clock menu more-arrow no yes

Filed under:

Chalk Talk: Bowl Game Trickeration Nothing New for Cowboys

New, 5 comments
Mark J. Rebilas-USA TODAY Sports

Oklahoma State head coach Mike Gundy sparked some curiosity when he commented on his team's Sugar Bowl game plan on Monday:

What could this mean? Will they fill the playbook with new gadgets? Will we finally see a two-quarterback formation? Is he just toying with the media to throw off the opponent? Who knows? But history would indicate that he is telling the truth, and the Cowboys will show some things that they've never shown before.

This is nothing new for Oklahoma State. In recent history, they've unveiled a number of gadgets in the postseason to give them a leg-up on the opponent. Some of them worked and some of them didn't, but they're all fun to look at. In today's Chalk Talk, we will look at three of the most memorable examples of bowl game trickeration in recent OSU memory.

2010 Cotton Bowl

Back in the pre-Holgorsen era when Coach Gundy was still calling plays, OSU used a unique gadget play to score their first and only touchdown in the 2010 Cotton Bowl against Ole Miss.

The Cowboys found themselves in a first-and-goal in the middle of the third quarter, needing a touchdown to tie the score at seven. On first down, the Pokes trotted with Keith Toston lined up behind center and quarterback Zac Robinson out wide; Toston took the direct snap up the middle for a gain of a couple.

Toston Direct Snap

After an unsuccessful second down play, the Cowboys came out in a similar formation on third-and-goal, again with Toston behind center. This time, though, Toston faked the run and completed a beautiful jump pass to tight end Wilson Youman.

Jump Pass

This play was beautifully designed by Coach Gundy and the OSU Coaching staff. It was also cleverly set up by the first play of Toston taking the direct snap.

Jump Pass

Toston's Tebow-esque jump pass was the only offensive highlight in what was a dismal day for the Cowboys, but it's still a highlight that many Cowboy fans will always remember.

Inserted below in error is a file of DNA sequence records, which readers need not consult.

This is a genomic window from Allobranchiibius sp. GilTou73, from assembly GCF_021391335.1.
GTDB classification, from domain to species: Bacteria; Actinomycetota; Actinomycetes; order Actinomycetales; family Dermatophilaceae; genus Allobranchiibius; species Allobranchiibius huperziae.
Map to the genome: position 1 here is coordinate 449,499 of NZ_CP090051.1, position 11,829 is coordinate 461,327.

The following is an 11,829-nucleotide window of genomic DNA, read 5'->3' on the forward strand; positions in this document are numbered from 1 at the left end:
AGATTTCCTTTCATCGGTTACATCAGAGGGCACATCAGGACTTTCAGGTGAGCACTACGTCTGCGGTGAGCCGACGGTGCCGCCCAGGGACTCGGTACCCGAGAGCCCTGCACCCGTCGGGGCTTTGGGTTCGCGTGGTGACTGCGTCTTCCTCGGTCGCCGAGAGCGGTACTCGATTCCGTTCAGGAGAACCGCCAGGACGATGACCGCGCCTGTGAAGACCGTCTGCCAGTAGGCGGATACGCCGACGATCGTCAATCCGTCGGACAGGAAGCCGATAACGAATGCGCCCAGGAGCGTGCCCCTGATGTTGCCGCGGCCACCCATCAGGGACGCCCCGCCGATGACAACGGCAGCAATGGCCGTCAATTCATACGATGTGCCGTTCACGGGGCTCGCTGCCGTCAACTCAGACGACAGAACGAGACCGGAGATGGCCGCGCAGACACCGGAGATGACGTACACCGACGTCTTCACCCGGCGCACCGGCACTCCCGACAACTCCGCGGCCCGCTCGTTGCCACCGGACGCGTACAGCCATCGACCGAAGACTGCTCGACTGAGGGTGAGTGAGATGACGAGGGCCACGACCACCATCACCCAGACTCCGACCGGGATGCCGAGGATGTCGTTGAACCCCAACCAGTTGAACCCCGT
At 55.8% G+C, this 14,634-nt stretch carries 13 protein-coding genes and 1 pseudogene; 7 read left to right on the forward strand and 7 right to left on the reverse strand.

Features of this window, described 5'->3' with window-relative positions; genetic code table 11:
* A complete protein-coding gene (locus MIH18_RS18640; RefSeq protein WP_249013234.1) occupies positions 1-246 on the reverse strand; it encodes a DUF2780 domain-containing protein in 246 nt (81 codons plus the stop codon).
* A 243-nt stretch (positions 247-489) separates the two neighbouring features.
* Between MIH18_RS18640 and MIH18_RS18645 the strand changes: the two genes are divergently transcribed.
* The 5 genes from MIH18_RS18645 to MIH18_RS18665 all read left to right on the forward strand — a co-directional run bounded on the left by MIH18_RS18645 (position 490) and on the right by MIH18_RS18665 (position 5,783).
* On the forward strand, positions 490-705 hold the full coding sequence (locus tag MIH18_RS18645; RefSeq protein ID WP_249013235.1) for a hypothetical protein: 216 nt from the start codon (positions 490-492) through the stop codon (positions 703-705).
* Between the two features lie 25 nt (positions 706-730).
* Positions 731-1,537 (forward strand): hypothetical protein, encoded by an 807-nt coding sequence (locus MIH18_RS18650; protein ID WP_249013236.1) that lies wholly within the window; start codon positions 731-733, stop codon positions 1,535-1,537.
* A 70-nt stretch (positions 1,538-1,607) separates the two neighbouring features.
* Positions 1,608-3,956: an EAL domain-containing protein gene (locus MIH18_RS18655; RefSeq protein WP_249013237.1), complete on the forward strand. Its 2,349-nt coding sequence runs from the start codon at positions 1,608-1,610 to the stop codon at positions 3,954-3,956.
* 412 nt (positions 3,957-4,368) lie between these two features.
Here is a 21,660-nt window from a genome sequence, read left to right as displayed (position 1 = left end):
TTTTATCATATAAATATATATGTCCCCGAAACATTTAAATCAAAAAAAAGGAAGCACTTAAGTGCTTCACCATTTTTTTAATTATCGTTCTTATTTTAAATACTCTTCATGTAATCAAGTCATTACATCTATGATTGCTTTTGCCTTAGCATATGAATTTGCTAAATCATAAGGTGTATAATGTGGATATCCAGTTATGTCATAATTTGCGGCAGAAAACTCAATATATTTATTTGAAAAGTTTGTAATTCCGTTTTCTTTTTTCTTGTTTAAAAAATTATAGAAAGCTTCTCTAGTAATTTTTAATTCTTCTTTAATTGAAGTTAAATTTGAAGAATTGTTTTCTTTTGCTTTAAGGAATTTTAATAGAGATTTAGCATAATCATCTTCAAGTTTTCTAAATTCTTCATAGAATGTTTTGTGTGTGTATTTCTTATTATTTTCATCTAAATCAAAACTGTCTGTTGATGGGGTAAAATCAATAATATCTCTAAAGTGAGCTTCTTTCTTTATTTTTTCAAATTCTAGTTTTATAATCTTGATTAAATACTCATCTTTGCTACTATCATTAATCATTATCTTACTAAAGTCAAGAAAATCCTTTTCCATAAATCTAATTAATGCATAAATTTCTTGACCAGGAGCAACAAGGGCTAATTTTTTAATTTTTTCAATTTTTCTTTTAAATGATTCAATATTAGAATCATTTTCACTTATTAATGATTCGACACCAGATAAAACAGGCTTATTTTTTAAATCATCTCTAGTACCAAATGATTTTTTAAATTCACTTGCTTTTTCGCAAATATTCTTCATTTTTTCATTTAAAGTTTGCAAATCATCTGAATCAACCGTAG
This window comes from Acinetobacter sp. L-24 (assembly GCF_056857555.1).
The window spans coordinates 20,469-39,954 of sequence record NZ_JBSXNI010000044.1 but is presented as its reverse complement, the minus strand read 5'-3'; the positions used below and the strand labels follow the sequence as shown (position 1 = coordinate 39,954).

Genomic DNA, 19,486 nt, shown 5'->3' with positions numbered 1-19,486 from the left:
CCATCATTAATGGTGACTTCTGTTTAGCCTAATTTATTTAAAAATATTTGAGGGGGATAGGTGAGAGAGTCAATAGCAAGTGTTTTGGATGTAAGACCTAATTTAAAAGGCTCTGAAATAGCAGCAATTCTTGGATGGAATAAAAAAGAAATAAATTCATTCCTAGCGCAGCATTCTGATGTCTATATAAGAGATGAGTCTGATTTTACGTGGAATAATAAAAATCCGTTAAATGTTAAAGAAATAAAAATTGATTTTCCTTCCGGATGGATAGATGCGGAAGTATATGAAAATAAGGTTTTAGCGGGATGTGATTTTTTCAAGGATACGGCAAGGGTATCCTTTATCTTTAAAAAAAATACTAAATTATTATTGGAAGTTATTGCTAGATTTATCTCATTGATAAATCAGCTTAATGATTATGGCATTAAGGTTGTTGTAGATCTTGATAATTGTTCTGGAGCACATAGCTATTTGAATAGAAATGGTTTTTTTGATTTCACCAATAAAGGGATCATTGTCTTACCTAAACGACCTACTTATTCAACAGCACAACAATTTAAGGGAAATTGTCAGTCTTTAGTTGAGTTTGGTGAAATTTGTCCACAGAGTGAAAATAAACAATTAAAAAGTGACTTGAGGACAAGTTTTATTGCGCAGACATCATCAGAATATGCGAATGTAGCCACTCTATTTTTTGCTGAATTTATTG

2012 Heart of Dallas Bowl

In Todd Monken's final season as OSU's offensive coordinator, he went, as some would say, 'balls to the wall'. He would mix in a handful of trick plays into every game plan, and he did it effectively. Following his departure before the bowl game, the Cowboy coaching staff called the game just like Monken would have, calling many trick plays even when the game was in the bag. The most unique gadget in the 2012 Heart of Dallas Bowl was a standard version of the play "fight song", an A-11 offense staple that tries to deceive the defense to who is eligible and who is not.

Fight Song

Notice how the Cowboys align a tackle on the right side as a decoy. Because he is "covered up" by the outside receiver, who is also on the line of scrimmage, that tackle is ineligible. He is merely placed there to distract the defense from the play's true primary target. The target here is the tight end, Blake Jackson, aligned at left tackle. By rule, Jackson is now eligible with the tackle's ineligibility, so Jackson slips through the middle of the field from where a tackle would usually be. While Jackson didn't catch it (surprise, surprise), it still drew a pass interference call and resulted in a first down.

Fight Song

As mentioned before, this was not the only trick play that the coaching staff called. Even when the Cowboys had a comfortable lead, they pulled out gadget after gadget.

He called plays like this:

reverse

And this:

throwback

And this on a fourth-and-one:

Play action

Wait a second, that play looks awfully familiar.


2015 Cactus Bowl

Oh yeah, that's right.

Is there anything else to say here?

In addition to that beauty, the Cowboys mixed up the game plan with plays like this gem, where they placed defensive tackle James Castleman (who caught the pass in the gif above) under center and direct snapped it to him.

And don't forget everyone's favorite -- the quarterback throwback:

This play has a high success rate, and when set up correctly, it can really ignite a drive or take it the distance for an easy score. If the Cowboys don't use this at least once with J.W. Walsh, they're doing it wrong.

Anyway, the point here is that trick plays and new wrinkles can make a monumental difference in any game, especially against an out-matched opponent. Remember, talent is fine, but talent and creativity is better. So with that said, let's hope that the Cowboys mix the game plan up a bit in the upcoming Sugar Bowl. From what we've seen in the past, we shouldn't expect anything less.